Separation anxiety in dogs can be found as the root cause in many behavioral problems with your canine pet. When you get set to leave the house, even for just a little while, your dog begins to bark or whine. In worse cases, she howls, or chews up the nice furniture or forgets where her bathroom is and goes anywhere. At first glance, these behavioral issues appear to be the mark of a dog that is behaving badly. But before you go condemning your little pooch, you should consider the possibility that your dog, like millions of other dogs the world over, is suffering from what the medical profession has coined as dog separation anxiety.
Separation anxiety in dogs? What is that?
As its title implies, separation anxiety in dogs is simply where your dog becomes nervous and afraid when it knows you are not around. It goes back to their pack instincts, as when the leader of the pack has left members of the pack on their own. Your dog views your family has her pack, and you as the leader, so when you leave the house, the dog has an anxiety episode.
Dogs will attempt to relieve this anxiety in many different ways. Some prefer digging numerous holes if they are left in the backyard. Others will choose self-mutilation or chewing, and still others will take up barking or whining nonstop. The hardest part of treating separation anxiety in dogs is knowing about it. As it only occurs when you are away from the house, you may not realize your dog is suffering from this problem. However, once you know that the problem does exist, there is a fairly straight forward way to cure your dog of her separation anxiety. It all comes down to teaching your dog that she is safe when she is alone.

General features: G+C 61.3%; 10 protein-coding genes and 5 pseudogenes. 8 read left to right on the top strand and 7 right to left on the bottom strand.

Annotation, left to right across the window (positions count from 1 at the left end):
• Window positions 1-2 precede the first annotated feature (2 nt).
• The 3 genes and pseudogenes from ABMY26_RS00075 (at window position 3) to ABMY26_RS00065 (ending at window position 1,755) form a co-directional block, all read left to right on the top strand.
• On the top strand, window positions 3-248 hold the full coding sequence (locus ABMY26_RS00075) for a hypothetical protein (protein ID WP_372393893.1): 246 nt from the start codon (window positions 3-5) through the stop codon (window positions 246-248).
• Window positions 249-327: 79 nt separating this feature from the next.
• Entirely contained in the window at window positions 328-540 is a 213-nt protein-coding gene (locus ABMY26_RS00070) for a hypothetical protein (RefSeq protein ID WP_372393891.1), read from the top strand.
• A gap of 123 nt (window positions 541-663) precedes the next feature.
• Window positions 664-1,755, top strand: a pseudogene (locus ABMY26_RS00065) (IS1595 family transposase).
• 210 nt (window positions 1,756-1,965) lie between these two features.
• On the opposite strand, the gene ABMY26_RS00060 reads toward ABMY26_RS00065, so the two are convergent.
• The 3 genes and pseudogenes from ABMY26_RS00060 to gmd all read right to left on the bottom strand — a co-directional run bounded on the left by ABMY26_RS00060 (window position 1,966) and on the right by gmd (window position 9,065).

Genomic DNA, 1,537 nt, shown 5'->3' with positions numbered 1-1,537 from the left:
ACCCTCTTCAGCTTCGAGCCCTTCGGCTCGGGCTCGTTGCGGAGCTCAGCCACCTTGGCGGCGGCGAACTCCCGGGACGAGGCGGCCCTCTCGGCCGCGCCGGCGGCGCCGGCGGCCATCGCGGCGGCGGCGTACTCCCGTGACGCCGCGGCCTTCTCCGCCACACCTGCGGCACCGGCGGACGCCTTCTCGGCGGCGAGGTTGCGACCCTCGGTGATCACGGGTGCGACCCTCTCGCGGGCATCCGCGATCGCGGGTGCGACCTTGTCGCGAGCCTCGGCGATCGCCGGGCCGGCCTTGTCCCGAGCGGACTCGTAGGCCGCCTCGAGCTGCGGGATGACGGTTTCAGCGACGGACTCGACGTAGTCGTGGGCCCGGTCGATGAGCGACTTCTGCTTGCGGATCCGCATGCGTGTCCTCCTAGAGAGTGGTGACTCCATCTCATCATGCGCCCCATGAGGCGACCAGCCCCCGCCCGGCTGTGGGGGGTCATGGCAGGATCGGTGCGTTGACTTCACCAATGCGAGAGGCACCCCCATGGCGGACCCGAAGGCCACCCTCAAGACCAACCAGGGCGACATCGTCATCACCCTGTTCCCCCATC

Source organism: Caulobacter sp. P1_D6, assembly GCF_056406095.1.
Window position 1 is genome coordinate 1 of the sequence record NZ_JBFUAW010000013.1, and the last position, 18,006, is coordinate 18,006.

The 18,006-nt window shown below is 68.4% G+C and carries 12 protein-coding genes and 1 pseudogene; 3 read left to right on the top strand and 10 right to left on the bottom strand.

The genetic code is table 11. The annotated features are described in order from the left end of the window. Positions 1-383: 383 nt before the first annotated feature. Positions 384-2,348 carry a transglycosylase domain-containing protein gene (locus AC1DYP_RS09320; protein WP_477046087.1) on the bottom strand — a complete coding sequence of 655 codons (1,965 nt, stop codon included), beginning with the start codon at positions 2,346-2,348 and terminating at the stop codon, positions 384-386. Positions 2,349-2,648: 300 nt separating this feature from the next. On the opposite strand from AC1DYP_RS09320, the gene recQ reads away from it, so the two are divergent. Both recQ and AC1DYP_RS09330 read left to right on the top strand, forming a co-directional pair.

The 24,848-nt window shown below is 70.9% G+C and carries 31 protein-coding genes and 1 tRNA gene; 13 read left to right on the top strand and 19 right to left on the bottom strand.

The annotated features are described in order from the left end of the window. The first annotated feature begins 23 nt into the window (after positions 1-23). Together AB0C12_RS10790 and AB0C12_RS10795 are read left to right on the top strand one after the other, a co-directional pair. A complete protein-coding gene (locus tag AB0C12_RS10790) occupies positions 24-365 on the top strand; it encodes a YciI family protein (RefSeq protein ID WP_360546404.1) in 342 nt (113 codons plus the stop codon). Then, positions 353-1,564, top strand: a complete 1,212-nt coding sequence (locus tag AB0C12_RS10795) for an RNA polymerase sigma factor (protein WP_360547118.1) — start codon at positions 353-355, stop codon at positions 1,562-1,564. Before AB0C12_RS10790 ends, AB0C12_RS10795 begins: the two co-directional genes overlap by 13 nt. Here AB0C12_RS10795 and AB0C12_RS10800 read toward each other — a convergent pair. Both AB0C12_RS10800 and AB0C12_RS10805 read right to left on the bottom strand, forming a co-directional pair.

Obviously, medication is not needed to train your dog to be cool when she is alone. Neither is physical punishment. Your dog is suffering from a psychological condition, so hitting her to cure her is not necessary. In fact, this would, in most instances, cause the problem to become worse. She needs to learn how to overcome anxious feelings, not be punished for having them.
Another thing you should not do once you become aware of the problem, is to ignore it. Like most problems, they will not just go away. They must be faced head on and dealt with in a patient and loving manner. If you wait once you become aware of the problem, it will get worse as your dog gets older. Start training her immediately once you know she suffers from separation anxiety and you will relieve yourself of a great deal of anxiety in you that would happen over time should you pretend the problem will vanish on its own.
To begin training your dog to overcome separation anxiety, you have to consider several factors, including your dog’s age, breed, tolerance level, and motivation, and determine her level of anxiety. As stated before, medication is not necessary, but if the condition is extreme, starting with medication during the beginning of training might be a good idea until your dog can get a better handle on her situation.
The best thing to start with is to not coddle her when you are home. That is, get her to play by herself quite a bit while you are around. This will help lessen her dependence on you. Also, when you do have to go out, don’t make such a big production out of it. Something as simple as giving her a treat on your way out, a kind word or two then out the door you go, should be sufficient to show her that you leaving is no big thing. Same thing for returning home. Keep it laid back as well. She’ll get the hint that your leaving is nothing major, and she will get used to this over a short time.